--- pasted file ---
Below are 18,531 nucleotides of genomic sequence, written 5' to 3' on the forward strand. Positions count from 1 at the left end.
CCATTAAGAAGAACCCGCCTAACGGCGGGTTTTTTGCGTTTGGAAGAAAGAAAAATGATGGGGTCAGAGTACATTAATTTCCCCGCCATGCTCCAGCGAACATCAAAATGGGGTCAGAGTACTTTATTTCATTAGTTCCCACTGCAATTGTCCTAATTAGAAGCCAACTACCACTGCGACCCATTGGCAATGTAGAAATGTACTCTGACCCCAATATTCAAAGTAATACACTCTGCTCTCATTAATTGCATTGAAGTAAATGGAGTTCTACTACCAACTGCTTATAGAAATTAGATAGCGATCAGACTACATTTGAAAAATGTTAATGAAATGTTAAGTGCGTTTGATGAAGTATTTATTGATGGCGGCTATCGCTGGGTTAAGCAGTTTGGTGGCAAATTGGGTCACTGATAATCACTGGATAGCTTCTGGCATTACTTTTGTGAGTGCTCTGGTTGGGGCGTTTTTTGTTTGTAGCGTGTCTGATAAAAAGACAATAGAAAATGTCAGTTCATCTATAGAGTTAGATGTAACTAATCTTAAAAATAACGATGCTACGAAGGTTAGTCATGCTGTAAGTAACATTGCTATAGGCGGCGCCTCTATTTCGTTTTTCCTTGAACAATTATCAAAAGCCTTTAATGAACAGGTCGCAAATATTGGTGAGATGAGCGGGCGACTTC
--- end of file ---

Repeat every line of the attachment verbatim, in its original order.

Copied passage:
Below are 18,531 nucleotides of genomic sequence, written 5' to 3' on the forward strand. Positions count from 1 at the left end.
CCATTAAGAAGAACCCGCCTAACGGCGGGTTTTTTGCGTTTGGAAGAAAGAAAAATGATGGGGTCAGAGTACATTAATTTCCCCGCCATGCTCCAGCGAACATCAAAATGGGGTCAGAGTACTTTATTTCATTAGTTCCCACTGCAATTGTCCTAATTAGAAGCCAACTACCACTGCGACCCATTGGCAATGTAGAAATGTACTCTGACCCCAATATTCAAAGTAATACACTCTGCTCTCATTAATTGCATTGAAGTAAATGGAGTTCTACTACCAACTGCTTATAGAAATTAGATAGCGATCAGACTACATTTGAAAAATGTTAATGAAATGTTAAGTGCGTTTGATGAAGTATTTATTGATGGCGGCTATCGCTGGGTTAAGCAGTTTGGTGGCAAATTGGGTCACTGATAATCACTGGATAGCTTCTGGCATTACTTTTGTGAGTGCTCTGGTTGGGGCGTTTTTTGTTTGTAGCGTGTCTGATAAAAAGACAATAGAAAATGTCAGTTCATCTATAGAGTTAGATGTAACTAATCTTAAAAATAACGATGCTACGAAGGTTAGTCATGCTGTAAGTAACATTGCTATAGGCGGCGCCTCTATTTCGTTTTTCCTTGAACAATTATCAAAAGCCTTTAATGAACAGGTCGCAAATATTGGTGAGATGAGCGGGCGACTTC